5 Tips to Take Control of Your Healthcare Consultation
Hey there, fellow victims of medical weight stigma! We’ve all been there – sitting in that intimidating waiting room, wondering if our doctor’s appointment will go smoothly or leave us feeling unheard. But fear not! In this post, I’m dishing out 5 game-changing tips to help you, rule your healthcare appointments like a boss. So, grab your notepad and let’s dive into the world of empowered healtcare appointments.
Write a script
Before you get into see your healthcare provider, it’s worth writing down why you are there and what you hope to get out of the situation. What are your concerns? What are your expectations? What are you afraid might happen? You can then turn that into a script to take with you to your appointment. Ideally it should include:
- A summary of why you are there: It could be simple as “I’m here to discuss my test results”, but you’ll be surprised how useful that opening line is.
- A brief review of any relevant history: a lot of healthcare professionals don’t bother to read your notes or referral letter before they see you. Often, it’s because they are overworked and running late, but that’s not the point. You shouldn’t have to do their job for them but if it makes life easier for you, then it’s probably worth it.
- What you expect from today’s consultation: this is KEY! Are you looking for a diagnosis and/or treatment? Reassurance? Something in particular? Spell it out clearly and concisely so that there’s no question as to what you are there for.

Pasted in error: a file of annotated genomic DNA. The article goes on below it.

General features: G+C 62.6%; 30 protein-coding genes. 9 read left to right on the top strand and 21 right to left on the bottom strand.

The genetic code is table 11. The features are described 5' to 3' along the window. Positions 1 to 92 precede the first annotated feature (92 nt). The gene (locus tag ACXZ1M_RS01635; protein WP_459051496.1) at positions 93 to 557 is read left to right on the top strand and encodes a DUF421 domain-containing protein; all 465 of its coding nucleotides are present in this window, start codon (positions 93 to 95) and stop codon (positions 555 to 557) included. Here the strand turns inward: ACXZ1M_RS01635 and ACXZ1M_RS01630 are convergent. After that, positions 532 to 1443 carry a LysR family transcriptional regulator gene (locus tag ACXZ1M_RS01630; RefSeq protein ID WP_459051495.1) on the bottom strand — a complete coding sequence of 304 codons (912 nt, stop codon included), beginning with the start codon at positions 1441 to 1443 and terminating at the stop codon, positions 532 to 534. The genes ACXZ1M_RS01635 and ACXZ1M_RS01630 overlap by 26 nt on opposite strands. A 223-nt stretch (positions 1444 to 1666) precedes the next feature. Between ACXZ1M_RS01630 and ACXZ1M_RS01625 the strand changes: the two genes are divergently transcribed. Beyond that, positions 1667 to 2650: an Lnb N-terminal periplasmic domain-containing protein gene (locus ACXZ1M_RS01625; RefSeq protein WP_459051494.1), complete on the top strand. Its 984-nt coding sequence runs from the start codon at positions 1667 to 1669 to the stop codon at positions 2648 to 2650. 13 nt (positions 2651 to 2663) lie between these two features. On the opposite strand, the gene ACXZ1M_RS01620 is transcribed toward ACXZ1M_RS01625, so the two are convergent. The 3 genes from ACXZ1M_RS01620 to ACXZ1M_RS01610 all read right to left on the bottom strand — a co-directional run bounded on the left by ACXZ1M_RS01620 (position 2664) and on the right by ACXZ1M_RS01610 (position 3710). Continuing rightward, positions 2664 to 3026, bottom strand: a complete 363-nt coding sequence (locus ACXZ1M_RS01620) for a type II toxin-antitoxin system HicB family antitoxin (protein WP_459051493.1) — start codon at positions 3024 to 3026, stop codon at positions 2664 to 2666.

- Any concerns you might have: You can say something along the lines of “in the past… and as a result… so I want to avoid that happening again”. This is also the time to explicitly refuse consent to discuss weight or weight loss.
Don’t be afraid to take control of the consultation right from the start
Healthcare professionals are supposed to be patient-led. This means not only do we work for you, but we should also let you lead the consultation. Notice I said, “supposed to”. We often forget this part of our training and revert back to good old fashioned paternalistic healthcare, where we are in charge, and we get to boss you around and tell you what’s what.
If you want to avoid this, then take control from the beginning. Don’t wait for them to start. Just launch right in – maybe even reading from your script. You may put the occasional nose out of joint, but for the most part health professionals will be grateful that you’re doing the heavy lifting of the consultation and they just get to follow along.
Keep it Short and Sweet
We (and by we, I mean Fat people) are used to defending ourselves all the time. We have to defend our right to be heard and treated with respect. We even have to defend our right to exist. As a result, we find ourselves trying to say all the right things to persuade our health professionals to do what we need them to do. This is bullsh*t of course. No patient should have to do this. But what other choice do we have?
The problem is that we often end up saying too much. And then our health professionals latch on to a small portion of what we said rather than actively listening to all of it. And this hardly ever works in our favour because:
- They can end up focusing on the wrong thing and missing out on important clues